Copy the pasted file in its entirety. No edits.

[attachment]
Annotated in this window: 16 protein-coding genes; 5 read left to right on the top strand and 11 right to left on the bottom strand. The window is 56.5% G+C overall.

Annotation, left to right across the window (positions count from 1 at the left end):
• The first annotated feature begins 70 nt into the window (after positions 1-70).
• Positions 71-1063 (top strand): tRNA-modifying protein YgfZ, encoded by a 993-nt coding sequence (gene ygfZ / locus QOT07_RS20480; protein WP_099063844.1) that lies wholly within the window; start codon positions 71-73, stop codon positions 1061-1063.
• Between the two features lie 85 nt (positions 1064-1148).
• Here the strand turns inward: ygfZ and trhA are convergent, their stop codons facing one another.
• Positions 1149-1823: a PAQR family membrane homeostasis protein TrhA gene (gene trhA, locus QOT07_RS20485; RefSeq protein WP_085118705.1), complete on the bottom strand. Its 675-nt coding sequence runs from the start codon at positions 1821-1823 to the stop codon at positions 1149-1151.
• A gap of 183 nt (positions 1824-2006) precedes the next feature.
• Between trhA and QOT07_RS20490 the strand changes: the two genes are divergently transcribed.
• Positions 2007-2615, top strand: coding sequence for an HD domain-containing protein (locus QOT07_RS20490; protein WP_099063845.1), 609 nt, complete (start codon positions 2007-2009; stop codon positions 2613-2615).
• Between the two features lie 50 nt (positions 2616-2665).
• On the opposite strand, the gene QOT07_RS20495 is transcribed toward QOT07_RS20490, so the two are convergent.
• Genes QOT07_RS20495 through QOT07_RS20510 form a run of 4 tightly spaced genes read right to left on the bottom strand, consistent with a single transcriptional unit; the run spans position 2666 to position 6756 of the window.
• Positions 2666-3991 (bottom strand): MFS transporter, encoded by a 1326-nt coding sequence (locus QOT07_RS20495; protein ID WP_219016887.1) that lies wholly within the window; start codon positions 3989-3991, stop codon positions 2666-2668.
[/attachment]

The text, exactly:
Annotated in this window: 16 protein-coding genes; 5 read left to right on the top strand and 11 right to left on the bottom strand. The window is 56.5% G+C overall.

Annotation, left to right across the window (positions count from 1 at the left end):
• The first annotated feature begins 70 nt into the window (after positions 1-70).
• Positions 71-1063 (top strand): tRNA-modifying protein YgfZ, encoded by a 993-nt coding sequence (gene ygfZ / locus QOT07_RS20480; protein WP_099063844.1) that lies wholly within the window; start codon positions 71-73, stop codon positions 1061-1063.
• Between the two features lie 85 nt (positions 1064-1148).
• Here the strand turns inward: ygfZ and trhA are convergent, their stop codons facing one another.
• Positions 1149-1823: a PAQR family membrane homeostasis protein TrhA gene (gene trhA, locus QOT07_RS20485; RefSeq protein WP_085118705.1), complete on the bottom strand. Its 675-nt coding sequence runs from the start codon at positions 1821-1823 to the stop codon at positions 1149-1151.
• A gap of 183 nt (positions 1824-2006) precedes the next feature.
• Between trhA and QOT07_RS20490 the strand changes: the two genes are divergently transcribed.
• Positions 2007-2615, top strand: coding sequence for an HD domain-containing protein (locus QOT07_RS20490; protein WP_099063845.1), 609 nt, complete (start codon positions 2007-2009; stop codon positions 2613-2615).
• Between the two features lie 50 nt (positions 2616-2665).
• On the opposite strand, the gene QOT07_RS20495 is transcribed toward QOT07_RS20490, so the two are convergent.
• Genes QOT07_RS20495 through QOT07_RS20510 form a run of 4 tightly spaced genes read right to left on the bottom strand, consistent with a single transcriptional unit; the run spans position 2666 to position 6756 of the window.
• Positions 2666-3991 (bottom strand): MFS transporter, encoded by a 1326-nt coding sequence (locus QOT07_RS20495; protein ID WP_219016887.1) that lies wholly within the window; start codon positions 3989-3991, stop codon positions 2666-2668.